Before the neighborhood of Anaheim Hills became an upscale Orange County community, it was referred to by some as Robbers’ Peak. During the 1890s the hills were used as a lookout point by outlaws practicing their nefarious trade. Stagecoaches and riders could be seen hours before they arrived in the hills, so the bad guys found it easy to prepare an attack.
Fifty years later things were a bit more domesticated. In October, 1943, Louis E. Nohl bought 5,000 acres of pasture land in the hills from the Bixby Ranch for $218,000. Being in the right place at precisely the right time paid off nicely for Nohl. Some years later, gas and electric companies needed to install wires across his land. Use of the easement netted Nohl quite a lot of money. In 1970 he sold the ranch to the Grant Corp. for $10 million.
Developers with dollar signs in their eyes began building in Santa Ana Canyon in March, 1977. One area was tagged Anaheim Hills--A Planned Community. Its location high in the hills (but still within the city limits of Anaheim) above the madding crowd and its good general plan were all that was needed to sell the plentiful estate developments.
To ensure that the city upheld the general plan, a group of property owners formed the Anaheim Hills Citizens Coalition in June, 1987. The group has been instrumental in keeping everything in focus. For example, the county wants to build a 6,100-bed prison in the Gypsum Canyon area (east of the homes in Anaheim Hills and south of the Riverside Freeway). The coalition, assisted by another group called Taxpayers for a Centralized Jail, objected and gathered more than 112,000 signatures to back their contention. The two groups reason that Santa Ana is the county seat, home of the existing penal system and site of the main courthouse--so that’s where the new jail belongs. Residents and businessmen worry that it would also increase crime and depress property values. The question remains, though, as to where the jail will be built. Come June, 1990, voters will decide whether it is to be Gypsum Canyon.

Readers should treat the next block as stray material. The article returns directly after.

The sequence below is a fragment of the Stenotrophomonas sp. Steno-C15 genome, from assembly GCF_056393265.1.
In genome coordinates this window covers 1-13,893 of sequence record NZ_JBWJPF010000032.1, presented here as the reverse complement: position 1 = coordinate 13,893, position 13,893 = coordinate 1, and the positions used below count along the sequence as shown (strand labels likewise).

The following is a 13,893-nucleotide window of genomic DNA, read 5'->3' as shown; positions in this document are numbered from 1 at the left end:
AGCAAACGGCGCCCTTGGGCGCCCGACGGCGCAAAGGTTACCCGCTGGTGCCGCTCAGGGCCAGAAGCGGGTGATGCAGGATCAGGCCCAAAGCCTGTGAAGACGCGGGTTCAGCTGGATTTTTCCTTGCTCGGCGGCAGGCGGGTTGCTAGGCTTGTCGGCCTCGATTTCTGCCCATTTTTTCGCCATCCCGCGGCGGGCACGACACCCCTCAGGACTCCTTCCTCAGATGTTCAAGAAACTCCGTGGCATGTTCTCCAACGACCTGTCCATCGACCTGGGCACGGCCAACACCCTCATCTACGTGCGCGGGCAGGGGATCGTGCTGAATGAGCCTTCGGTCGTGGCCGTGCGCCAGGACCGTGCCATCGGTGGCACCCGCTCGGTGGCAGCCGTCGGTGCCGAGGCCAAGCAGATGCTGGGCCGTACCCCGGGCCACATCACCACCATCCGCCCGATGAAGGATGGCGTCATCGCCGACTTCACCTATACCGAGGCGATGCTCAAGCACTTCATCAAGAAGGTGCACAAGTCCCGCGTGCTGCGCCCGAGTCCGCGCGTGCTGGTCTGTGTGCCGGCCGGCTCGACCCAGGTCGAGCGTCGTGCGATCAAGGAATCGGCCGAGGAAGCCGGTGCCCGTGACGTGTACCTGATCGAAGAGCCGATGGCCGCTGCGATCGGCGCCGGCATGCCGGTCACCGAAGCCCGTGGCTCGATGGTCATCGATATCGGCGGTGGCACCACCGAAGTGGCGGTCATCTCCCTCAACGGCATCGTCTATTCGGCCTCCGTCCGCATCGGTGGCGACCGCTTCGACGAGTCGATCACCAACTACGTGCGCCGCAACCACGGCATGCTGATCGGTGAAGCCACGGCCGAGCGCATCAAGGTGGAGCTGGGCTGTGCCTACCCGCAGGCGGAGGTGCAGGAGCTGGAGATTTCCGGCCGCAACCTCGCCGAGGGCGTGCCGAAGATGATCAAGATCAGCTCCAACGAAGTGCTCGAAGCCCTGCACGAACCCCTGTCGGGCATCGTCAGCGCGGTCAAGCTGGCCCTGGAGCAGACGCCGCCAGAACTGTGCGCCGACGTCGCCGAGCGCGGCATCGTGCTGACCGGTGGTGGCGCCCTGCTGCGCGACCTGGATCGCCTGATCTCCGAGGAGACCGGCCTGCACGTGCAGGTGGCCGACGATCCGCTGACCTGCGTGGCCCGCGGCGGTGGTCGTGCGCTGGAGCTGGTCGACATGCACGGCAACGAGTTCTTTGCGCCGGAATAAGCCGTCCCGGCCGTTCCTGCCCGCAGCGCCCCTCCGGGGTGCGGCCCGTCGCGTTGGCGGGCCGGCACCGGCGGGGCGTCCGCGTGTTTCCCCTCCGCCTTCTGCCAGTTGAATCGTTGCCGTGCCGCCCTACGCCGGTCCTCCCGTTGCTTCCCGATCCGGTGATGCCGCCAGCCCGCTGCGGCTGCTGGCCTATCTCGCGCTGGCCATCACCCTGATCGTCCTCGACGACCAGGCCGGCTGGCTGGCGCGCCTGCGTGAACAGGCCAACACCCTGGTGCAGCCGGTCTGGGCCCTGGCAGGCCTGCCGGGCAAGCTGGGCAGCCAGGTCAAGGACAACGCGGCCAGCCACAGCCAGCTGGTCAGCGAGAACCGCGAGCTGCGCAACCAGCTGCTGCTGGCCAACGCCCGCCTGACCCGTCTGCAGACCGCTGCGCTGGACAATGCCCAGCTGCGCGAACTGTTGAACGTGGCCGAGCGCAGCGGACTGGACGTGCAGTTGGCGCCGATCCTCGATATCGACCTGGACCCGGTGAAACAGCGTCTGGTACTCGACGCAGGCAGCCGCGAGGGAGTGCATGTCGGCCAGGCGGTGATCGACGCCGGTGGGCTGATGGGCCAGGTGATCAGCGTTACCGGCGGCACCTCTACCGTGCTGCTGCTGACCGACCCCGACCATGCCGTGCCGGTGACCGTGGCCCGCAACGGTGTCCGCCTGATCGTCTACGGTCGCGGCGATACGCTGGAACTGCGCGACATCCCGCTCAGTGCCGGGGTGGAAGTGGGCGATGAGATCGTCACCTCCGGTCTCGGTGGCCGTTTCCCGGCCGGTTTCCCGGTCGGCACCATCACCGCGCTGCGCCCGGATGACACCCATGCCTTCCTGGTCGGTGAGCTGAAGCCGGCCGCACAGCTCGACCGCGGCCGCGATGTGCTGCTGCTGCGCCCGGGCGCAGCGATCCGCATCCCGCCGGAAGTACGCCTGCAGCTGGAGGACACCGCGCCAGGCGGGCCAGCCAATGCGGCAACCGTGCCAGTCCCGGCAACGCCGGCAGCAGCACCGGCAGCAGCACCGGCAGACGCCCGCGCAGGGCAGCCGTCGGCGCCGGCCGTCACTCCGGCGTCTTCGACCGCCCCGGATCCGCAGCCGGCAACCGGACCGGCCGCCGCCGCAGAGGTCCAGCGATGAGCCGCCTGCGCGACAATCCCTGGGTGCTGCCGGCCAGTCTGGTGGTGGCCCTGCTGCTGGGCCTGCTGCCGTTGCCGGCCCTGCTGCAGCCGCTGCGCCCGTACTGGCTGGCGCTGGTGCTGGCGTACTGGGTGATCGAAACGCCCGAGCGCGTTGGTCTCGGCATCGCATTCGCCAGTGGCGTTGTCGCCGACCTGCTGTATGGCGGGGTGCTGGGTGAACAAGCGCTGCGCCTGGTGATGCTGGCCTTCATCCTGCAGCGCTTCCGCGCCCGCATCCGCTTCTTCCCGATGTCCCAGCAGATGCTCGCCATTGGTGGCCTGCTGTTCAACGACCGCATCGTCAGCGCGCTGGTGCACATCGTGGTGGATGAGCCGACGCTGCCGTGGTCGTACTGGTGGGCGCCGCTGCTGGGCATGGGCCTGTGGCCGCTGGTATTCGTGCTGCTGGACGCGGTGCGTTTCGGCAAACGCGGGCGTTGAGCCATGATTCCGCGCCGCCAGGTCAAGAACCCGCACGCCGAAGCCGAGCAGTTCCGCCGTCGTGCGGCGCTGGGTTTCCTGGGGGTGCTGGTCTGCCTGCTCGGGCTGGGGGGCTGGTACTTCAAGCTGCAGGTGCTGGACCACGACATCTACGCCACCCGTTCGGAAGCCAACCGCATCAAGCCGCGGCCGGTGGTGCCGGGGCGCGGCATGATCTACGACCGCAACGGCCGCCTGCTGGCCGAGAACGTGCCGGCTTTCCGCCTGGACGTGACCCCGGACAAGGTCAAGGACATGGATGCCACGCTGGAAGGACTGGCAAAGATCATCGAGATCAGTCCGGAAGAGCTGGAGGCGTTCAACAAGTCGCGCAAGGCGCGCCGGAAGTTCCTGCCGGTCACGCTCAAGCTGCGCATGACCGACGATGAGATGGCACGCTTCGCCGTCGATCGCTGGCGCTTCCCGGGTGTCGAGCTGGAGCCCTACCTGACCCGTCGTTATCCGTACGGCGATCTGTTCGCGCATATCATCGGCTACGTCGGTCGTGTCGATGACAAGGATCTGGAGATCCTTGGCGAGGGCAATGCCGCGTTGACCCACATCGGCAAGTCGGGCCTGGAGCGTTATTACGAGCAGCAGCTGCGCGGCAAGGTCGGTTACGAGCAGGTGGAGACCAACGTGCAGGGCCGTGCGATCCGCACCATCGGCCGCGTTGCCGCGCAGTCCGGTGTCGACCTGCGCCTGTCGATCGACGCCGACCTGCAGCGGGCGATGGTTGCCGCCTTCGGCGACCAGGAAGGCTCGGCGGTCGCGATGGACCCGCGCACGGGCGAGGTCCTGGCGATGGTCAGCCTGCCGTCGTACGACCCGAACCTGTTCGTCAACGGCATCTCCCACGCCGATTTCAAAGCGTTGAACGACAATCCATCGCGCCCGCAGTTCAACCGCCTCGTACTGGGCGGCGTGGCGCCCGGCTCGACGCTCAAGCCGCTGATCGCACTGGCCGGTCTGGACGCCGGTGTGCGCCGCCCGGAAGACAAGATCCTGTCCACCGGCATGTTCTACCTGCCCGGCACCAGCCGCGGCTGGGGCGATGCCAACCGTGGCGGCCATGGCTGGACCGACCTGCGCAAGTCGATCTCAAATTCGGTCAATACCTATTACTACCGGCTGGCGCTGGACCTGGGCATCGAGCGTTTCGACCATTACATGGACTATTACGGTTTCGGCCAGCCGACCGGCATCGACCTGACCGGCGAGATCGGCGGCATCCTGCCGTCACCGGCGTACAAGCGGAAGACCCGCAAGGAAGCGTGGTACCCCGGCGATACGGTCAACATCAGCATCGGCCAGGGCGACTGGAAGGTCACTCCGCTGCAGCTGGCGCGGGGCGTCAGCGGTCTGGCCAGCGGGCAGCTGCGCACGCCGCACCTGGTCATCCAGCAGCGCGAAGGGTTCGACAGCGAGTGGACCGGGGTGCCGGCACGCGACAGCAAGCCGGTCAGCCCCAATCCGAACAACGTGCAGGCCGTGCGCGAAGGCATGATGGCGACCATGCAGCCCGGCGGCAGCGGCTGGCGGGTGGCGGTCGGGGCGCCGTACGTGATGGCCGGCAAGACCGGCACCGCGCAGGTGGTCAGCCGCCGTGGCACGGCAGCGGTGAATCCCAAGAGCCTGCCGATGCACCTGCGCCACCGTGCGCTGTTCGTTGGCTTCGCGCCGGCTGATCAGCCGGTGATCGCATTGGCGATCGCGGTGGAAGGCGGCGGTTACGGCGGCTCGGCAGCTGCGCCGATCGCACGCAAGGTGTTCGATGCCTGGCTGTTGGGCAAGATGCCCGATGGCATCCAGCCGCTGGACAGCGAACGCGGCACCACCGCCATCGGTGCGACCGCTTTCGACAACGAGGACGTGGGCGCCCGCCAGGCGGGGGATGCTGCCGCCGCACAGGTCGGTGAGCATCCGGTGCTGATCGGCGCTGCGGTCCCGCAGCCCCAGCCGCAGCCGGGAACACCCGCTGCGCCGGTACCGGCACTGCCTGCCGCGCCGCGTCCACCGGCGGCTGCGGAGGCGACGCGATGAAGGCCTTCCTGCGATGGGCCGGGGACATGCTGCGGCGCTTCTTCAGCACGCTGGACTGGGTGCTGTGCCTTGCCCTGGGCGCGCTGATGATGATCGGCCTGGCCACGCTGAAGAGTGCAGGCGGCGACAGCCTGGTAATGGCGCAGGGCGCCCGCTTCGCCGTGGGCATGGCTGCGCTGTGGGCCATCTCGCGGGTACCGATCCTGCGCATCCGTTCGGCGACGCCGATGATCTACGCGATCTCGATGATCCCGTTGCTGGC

Another controversial structure, “The Great Wall of Anaheim Hills,” is already in place. Built around the million-dollar homes in the Nohl Ranch Road development, the wall has received unfavorable reviews from residents (and some sightseers) who complain that it obstructs their panoramic view of northern Orange County. But this is a struggle already lost. The $650,000 wall, built by the Nohl Ranch developer to cut noise and provide privacy, is a permanent fixture.
One thing that is on display in Anaheim Hills, though, is the Ramon Peralta Adobe. Built in 1871 by Peralta, the adobe was not the oldest in the Canyon but is the only one remaining. It was restored by the Langslet Co. (price tag: $180,000) and is open to the public and available for small-group use free of charge. The entire Anaheim Hills Shopping Village--where the adobe is located--was built following the same adobe-construction theme.
Most of Anaheim Hills is developed except for three smaller ranches, which are currently being graded, but it retains a semirural, uncongested atmosphere.
Population Population: (1988 est.) 24,406 1980-88 change: +57.7% Median Age: 36.5 Racial/ethnic mix: White (non-Hispanic) 83%, Hispanic 7%, Black 1%, Other 9% MALES Median age: 36.7 years FEMALES Median age: 36.3 years
Income Per capita: $30,276 Median Household: $96,076 Average Household: $95,279 Household Distribution: Less than $25,000: 6% $50,000-74,999: 22% $25,000-49,999: 14% More than $75,000: 58%